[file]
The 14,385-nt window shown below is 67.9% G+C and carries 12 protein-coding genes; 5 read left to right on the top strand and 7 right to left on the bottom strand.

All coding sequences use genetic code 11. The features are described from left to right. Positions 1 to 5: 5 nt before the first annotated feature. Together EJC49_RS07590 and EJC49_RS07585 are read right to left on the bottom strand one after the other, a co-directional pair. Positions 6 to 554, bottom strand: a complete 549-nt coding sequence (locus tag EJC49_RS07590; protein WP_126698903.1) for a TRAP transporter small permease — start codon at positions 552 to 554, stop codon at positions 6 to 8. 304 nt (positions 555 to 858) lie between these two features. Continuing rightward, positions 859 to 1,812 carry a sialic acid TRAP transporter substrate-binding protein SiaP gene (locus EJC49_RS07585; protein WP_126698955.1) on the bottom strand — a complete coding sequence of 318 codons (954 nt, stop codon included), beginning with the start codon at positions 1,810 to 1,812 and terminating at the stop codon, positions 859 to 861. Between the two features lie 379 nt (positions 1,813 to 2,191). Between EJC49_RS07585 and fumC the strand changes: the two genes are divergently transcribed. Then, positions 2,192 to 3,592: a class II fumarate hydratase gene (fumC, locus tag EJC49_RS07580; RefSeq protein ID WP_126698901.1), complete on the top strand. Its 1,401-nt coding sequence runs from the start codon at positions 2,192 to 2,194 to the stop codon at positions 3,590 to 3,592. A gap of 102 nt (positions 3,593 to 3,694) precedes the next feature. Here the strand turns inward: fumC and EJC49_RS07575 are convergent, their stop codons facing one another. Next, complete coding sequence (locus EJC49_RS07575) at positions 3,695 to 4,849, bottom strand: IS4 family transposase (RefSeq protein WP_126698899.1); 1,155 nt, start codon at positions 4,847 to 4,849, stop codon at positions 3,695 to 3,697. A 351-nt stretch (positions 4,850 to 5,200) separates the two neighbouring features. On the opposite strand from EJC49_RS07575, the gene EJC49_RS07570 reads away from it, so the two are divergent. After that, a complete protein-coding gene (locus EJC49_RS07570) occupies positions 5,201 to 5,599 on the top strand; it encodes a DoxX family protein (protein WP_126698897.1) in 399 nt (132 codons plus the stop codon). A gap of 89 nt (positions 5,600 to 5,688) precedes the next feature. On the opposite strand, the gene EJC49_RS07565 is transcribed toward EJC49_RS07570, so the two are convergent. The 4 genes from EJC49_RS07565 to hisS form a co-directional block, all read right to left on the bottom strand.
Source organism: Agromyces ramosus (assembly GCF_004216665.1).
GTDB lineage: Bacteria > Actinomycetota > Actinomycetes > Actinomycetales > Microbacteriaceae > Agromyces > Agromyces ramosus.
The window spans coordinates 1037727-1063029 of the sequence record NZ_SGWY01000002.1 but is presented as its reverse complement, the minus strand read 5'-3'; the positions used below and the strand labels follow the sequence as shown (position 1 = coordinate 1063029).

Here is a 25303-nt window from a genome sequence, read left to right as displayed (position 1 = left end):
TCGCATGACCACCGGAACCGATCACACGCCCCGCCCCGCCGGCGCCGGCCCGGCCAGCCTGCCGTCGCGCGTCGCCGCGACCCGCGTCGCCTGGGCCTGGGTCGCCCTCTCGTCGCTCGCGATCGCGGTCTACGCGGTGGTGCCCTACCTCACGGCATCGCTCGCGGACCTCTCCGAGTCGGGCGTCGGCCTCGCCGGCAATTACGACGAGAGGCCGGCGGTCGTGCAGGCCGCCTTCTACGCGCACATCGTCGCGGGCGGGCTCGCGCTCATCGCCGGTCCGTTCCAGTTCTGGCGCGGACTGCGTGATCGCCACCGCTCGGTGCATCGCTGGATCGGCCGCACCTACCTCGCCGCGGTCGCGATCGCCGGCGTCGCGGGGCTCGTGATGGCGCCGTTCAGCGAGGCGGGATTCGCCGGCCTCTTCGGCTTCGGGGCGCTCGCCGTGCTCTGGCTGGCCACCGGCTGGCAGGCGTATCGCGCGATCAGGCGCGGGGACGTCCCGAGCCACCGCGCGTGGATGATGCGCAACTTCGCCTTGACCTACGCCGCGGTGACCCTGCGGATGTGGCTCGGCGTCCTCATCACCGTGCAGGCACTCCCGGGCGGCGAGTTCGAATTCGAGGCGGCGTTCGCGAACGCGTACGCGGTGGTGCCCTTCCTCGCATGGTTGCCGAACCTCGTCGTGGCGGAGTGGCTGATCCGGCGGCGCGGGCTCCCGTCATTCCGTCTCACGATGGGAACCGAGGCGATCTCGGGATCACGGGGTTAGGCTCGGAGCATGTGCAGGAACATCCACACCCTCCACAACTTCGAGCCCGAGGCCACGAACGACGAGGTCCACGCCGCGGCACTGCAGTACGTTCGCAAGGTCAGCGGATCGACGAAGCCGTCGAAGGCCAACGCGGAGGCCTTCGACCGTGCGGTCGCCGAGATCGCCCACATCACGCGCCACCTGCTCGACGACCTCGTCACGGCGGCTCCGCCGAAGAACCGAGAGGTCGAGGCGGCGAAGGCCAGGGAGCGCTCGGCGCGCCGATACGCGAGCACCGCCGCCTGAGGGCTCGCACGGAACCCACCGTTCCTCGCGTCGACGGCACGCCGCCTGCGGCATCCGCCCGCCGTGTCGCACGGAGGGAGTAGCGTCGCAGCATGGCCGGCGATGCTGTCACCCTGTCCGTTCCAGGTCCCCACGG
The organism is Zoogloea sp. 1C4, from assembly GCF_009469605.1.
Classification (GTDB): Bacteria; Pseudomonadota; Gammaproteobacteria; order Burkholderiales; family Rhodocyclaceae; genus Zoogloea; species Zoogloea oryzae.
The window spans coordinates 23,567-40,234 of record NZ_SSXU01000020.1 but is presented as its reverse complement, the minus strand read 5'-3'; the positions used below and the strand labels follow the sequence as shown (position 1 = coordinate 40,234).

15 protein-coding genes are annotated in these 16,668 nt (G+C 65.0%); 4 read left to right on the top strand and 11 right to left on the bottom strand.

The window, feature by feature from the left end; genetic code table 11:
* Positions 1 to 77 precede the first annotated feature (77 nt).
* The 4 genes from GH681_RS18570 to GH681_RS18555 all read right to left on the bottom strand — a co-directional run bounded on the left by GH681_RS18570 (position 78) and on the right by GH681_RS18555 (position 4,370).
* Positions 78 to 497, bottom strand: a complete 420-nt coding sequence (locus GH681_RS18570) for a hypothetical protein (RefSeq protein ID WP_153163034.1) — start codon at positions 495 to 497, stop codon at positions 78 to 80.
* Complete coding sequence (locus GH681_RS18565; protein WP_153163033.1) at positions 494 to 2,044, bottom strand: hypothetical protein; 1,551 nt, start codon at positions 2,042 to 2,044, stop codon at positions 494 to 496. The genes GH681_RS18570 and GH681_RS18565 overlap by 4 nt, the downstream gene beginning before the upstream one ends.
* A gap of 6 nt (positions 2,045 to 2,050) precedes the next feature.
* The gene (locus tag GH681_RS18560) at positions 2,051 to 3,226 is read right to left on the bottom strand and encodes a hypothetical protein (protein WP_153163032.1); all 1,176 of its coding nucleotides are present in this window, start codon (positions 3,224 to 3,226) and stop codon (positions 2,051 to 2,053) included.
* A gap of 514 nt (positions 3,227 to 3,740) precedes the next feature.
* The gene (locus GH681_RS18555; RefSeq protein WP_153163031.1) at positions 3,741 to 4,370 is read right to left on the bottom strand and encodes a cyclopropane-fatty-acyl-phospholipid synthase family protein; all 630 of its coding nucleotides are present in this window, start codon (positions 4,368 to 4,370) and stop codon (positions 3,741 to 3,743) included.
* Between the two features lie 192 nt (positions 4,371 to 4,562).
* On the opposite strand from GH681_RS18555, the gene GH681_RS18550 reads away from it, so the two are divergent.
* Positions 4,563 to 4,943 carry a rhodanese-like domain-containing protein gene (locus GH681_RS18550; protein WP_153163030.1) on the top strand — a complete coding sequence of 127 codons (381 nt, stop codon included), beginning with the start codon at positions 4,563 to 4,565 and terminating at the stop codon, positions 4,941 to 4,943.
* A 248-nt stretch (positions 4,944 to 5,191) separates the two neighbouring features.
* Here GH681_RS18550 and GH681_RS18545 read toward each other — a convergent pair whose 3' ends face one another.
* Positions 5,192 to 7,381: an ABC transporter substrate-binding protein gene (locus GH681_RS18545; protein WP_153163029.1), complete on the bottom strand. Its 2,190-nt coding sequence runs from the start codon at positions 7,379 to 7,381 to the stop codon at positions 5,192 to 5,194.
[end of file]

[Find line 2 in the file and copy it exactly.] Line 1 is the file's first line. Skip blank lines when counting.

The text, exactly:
All coding sequences use genetic code 11. The features are described from left to right. Positions 1 to 5: 5 nt before the first annotated feature. Together EJC49_RS07590 and EJC49_RS07585 are read right to left on the bottom strand one after the other, a co-directional pair. Positions 6 to 554, bottom strand: a complete 549-nt coding sequence (locus tag EJC49_RS07590; protein WP_126698903.1) for a TRAP transporter small permease — start codon at positions 552 to 554, stop codon at positions 6 to 8. 304 nt (positions 555 to 858) lie between these two features. Continuing rightward, positions 859 to 1,812 carry a sialic acid TRAP transporter substrate-binding protein SiaP gene (locus EJC49_RS07585; protein WP_126698955.1) on the bottom strand — a complete coding sequence of 318 codons (954 nt, stop codon included), beginning with the start codon at positions 1,810 to 1,812 and terminating at the stop codon, positions 859 to 861. Between the two features lie 379 nt (positions 1,813 to 2,191). Between EJC49_RS07585 and fumC the strand changes: the two genes are divergently transcribed. Then, positions 2,192 to 3,592: a class II fumarate hydratase gene (fumC, locus tag EJC49_RS07580; RefSeq protein ID WP_126698901.1), complete on the top strand. Its 1,401-nt coding sequence runs from the start codon at positions 2,192 to 2,194 to the stop codon at positions 3,590 to 3,592. A gap of 102 nt (positions 3,593 to 3,694) precedes the next feature. Here the strand turns inward: fumC and EJC49_RS07575 are convergent, their stop codons facing one another. Next, complete coding sequence (locus EJC49_RS07575) at positions 3,695 to 4,849, bottom strand: IS4 family transposase (RefSeq protein WP_126698899.1); 1,155 nt, start codon at positions 4,847 to 4,849, stop codon at positions 3,695 to 3,697. A 351-nt stretch (positions 4,850 to 5,200) separates the two neighbouring features. On the opposite strand from EJC49_RS07575, the gene EJC49_RS07570 reads away from it, so the two are divergent. After that, a complete protein-coding gene (locus EJC49_RS07570) occupies positions 5,201 to 5,599 on the top strand; it encodes a DoxX family protein (protein WP_126698897.1) in 399 nt (132 codons plus the stop codon). A gap of 89 nt (positions 5,600 to 5,688) precedes the next feature. On the opposite strand, the gene EJC49_RS07565 is transcribed toward EJC49_RS07570, so the two are convergent. The 4 genes from EJC49_RS07565 to hisS form a co-directional block, all read right to left on the bottom strand.